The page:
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Whenever Traymom gets a fair and impartial hearing (like she requested way back when), she loses. Hmmm.

Common sense wins a round in Florida.

Thanks for covering this Mr Branca. While I don’t live in Florida, this BS spreads and if it can be nipped it should be.

Connivin Caniff | November 8, 2013 at 8:35 am

As an aside, was there ever the promised sanctions hearing against the prosecutors in the Zimmerman case?

That was Florida Carry’s Lead Counsel Eric Friday.

The press is STILL spreading the fantasy about SYG in the Martin case. Even Breitbart:

“Some compared McBride’s death to that of Florida teen Trayvon Martin, who was shot in February 2012 by George Zimmerman, who cited the Stand Your Ground law.”

Spectacularly false, as we here know. But they keep trying.

    healthguyfsu in reply to tom swift. | November 8, 2013 at 2:19 pm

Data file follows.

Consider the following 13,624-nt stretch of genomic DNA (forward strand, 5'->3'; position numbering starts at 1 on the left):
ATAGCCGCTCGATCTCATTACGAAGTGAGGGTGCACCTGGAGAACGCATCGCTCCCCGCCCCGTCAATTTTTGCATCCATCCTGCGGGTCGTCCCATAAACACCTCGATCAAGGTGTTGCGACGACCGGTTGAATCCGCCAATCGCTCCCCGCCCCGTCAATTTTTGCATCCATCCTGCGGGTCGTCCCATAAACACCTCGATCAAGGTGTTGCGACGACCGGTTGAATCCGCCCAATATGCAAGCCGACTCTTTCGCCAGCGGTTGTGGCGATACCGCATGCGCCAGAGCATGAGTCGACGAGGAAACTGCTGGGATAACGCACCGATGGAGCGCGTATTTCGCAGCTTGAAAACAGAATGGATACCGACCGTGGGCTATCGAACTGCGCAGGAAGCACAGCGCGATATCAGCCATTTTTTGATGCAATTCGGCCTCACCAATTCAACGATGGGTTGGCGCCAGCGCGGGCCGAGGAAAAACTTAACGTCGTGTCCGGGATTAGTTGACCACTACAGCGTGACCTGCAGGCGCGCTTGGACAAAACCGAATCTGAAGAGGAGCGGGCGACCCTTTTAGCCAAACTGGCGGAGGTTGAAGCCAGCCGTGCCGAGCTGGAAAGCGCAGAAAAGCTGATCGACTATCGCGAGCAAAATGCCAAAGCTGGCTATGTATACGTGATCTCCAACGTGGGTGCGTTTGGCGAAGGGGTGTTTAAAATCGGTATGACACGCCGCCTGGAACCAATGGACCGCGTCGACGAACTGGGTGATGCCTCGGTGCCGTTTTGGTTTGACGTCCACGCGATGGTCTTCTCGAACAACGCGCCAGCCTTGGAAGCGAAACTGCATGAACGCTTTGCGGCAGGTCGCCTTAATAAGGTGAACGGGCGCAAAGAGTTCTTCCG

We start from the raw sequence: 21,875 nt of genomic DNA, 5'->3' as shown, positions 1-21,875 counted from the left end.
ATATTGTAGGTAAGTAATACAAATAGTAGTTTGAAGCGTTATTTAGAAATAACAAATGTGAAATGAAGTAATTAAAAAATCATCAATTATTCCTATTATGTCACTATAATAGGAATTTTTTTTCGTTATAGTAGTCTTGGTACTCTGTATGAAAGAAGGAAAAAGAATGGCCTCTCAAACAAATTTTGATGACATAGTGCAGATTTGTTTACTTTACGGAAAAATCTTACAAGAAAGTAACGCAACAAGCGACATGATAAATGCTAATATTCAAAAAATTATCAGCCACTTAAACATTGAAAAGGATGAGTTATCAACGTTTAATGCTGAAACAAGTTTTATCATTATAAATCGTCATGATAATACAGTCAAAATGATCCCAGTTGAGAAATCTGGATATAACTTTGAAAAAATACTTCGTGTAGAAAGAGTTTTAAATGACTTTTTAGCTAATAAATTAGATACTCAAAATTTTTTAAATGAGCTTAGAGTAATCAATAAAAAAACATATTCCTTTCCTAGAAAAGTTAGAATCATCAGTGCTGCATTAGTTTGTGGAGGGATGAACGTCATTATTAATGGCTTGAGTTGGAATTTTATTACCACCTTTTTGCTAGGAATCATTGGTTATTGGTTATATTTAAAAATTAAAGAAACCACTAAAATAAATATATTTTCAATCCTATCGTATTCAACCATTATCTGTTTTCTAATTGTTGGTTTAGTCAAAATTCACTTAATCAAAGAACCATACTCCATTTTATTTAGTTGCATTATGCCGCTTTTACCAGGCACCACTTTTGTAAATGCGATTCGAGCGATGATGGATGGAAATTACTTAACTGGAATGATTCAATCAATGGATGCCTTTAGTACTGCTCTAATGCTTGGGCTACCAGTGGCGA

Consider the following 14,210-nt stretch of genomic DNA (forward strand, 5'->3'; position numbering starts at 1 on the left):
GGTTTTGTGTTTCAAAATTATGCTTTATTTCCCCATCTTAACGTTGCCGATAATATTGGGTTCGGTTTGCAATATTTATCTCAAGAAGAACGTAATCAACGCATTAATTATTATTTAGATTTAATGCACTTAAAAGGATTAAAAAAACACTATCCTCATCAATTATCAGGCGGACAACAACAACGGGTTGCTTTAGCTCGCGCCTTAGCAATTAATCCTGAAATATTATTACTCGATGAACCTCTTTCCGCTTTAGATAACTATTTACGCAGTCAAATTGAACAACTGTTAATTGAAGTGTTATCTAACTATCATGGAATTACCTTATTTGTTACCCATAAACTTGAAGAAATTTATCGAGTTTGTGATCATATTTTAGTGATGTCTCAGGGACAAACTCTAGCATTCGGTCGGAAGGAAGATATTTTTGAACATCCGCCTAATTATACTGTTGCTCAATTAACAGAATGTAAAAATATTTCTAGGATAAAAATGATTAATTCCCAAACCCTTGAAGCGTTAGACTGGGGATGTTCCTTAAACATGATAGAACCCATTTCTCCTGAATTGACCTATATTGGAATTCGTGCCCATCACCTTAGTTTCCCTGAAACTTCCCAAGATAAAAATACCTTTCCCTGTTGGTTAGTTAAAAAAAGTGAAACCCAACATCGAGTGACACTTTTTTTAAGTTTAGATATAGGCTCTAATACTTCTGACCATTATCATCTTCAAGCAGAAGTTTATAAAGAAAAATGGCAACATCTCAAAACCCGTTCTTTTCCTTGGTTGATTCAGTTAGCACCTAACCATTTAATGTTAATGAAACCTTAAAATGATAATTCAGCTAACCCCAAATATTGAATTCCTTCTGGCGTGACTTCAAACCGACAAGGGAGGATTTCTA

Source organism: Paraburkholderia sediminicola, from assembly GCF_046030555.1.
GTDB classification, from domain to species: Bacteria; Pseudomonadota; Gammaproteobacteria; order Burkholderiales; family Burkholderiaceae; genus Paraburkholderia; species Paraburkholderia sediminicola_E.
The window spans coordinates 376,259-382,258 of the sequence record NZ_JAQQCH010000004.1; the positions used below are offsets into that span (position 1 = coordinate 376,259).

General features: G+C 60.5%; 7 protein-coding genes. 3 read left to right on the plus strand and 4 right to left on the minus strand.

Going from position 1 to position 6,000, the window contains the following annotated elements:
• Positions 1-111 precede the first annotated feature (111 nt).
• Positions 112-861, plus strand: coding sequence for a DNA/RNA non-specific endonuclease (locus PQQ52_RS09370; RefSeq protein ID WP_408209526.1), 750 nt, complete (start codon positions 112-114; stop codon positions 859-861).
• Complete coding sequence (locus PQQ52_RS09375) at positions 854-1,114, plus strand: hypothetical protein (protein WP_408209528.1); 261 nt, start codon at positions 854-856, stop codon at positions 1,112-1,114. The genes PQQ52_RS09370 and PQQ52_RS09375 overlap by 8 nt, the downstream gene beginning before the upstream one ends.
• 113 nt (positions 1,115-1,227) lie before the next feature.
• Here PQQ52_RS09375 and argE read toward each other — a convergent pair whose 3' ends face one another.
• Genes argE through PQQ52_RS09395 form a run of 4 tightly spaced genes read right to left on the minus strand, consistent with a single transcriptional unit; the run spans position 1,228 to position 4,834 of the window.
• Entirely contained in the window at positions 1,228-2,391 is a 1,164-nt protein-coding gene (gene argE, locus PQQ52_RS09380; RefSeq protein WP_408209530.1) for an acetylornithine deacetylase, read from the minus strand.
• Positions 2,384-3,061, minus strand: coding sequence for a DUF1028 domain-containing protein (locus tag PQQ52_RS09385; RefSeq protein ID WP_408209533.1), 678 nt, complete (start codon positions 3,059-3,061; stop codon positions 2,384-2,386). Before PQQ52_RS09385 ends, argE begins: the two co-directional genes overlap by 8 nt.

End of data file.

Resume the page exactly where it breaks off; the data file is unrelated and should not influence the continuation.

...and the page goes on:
Misleading but not untrue. The SYG law was cited in the sense that it was read to jurors before deliberation.

    The publicized Zimmerman trial was not, however, an SYG immunity hearing.

      Uh, but the Brietbart piece says that it was ZIMMERMAN who cited SYG.

      That’s wrong.

      SYG happens to be part of the standard jury instructions, which is why it was read to the jury. Neither side requested it be included or excluded, for the very reason that it was irrelevant under the facts of the case.

      –Andrew, @LawSelf Defense

One common thing I have found every time I talk to somebody that opposes SYG, supports Trayvon Martin, or hates George Zimmerman.